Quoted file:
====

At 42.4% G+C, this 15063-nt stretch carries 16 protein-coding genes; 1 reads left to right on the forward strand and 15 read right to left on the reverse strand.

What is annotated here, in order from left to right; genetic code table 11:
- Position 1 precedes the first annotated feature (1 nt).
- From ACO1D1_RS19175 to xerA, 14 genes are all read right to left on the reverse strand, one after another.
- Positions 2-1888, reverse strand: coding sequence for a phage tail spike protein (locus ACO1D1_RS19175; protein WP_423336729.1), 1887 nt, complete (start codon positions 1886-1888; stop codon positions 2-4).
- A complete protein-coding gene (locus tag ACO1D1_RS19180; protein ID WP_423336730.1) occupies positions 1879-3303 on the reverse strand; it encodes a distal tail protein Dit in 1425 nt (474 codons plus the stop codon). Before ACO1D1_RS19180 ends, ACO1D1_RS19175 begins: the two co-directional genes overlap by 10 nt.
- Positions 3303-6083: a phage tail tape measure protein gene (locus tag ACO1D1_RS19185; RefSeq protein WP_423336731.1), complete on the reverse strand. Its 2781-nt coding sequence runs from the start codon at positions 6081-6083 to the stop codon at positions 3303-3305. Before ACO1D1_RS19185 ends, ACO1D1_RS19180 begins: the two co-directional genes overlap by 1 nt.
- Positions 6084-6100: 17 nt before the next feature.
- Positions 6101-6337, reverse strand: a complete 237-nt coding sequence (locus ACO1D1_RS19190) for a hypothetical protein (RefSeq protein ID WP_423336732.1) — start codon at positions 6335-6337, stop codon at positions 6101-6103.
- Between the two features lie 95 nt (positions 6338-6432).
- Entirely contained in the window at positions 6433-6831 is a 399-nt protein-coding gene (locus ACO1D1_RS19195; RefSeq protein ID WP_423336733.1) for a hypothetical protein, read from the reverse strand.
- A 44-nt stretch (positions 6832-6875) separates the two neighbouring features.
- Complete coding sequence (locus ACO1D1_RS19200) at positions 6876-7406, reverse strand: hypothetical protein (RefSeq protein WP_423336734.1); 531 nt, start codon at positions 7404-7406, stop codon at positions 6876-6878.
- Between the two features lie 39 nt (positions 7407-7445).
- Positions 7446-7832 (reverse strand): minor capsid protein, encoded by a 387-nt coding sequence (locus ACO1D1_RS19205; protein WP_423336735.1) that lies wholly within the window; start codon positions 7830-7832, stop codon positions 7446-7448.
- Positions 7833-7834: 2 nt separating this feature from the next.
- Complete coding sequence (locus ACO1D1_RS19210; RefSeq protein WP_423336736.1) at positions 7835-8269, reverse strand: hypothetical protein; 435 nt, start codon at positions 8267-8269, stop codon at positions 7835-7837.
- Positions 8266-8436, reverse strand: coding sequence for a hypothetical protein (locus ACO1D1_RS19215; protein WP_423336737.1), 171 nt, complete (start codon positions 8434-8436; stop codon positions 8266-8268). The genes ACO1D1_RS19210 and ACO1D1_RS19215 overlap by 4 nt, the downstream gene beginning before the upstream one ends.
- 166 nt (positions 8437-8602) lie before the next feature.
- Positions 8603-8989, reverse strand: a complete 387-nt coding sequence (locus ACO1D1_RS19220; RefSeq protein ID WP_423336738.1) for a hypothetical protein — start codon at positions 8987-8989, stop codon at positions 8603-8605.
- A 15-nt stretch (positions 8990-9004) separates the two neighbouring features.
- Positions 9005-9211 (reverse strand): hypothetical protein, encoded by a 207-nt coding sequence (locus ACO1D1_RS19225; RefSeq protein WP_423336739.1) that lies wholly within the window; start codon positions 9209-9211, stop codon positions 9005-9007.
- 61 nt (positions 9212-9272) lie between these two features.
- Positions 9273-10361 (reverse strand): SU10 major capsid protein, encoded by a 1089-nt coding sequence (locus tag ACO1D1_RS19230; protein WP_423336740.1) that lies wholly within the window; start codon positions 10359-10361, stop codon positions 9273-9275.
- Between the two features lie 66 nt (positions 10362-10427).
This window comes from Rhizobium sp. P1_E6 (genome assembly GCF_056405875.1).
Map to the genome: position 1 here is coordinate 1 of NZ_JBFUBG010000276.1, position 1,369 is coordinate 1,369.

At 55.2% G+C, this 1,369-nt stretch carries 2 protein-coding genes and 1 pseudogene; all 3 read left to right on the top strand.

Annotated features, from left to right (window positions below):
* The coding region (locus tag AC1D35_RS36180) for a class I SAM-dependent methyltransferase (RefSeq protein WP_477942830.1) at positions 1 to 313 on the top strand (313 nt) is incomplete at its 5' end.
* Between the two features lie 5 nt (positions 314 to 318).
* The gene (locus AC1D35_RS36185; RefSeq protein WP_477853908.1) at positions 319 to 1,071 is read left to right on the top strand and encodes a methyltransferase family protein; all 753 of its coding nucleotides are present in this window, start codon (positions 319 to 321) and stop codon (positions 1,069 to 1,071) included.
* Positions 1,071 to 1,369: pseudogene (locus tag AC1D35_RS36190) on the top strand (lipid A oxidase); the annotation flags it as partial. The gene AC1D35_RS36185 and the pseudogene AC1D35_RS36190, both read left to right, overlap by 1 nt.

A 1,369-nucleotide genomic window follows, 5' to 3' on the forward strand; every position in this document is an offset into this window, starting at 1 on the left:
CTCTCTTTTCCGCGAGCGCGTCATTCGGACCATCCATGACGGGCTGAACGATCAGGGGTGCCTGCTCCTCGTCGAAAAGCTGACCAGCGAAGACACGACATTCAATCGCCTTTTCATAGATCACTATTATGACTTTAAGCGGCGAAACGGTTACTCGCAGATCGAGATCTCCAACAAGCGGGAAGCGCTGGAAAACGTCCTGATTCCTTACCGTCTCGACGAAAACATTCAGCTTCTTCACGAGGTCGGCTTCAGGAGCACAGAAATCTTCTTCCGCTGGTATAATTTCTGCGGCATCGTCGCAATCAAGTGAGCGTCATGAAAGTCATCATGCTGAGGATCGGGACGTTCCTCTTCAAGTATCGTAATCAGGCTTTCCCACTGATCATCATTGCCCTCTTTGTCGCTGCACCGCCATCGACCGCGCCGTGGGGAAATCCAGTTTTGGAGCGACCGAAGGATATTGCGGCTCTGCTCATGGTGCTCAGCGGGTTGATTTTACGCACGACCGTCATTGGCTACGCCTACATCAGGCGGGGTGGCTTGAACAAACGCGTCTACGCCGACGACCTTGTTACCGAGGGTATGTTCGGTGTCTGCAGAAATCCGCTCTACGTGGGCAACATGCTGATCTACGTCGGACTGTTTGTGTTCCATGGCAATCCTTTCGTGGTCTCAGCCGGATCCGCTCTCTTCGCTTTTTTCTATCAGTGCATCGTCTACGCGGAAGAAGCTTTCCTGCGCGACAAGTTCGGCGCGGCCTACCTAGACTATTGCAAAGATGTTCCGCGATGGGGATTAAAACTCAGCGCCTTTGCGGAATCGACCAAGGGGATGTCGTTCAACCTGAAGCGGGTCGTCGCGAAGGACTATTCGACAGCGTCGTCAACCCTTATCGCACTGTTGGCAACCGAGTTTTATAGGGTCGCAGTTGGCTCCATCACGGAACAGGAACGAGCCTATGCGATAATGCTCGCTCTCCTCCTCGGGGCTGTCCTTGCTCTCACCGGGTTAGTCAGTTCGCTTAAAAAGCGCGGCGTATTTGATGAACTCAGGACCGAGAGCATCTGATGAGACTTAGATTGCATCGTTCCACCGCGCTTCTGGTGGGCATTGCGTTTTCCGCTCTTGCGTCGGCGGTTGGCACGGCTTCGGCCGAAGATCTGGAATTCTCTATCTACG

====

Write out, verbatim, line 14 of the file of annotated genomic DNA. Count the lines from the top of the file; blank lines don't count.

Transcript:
- Between the two features lie 39 nt (positions 7407-7445).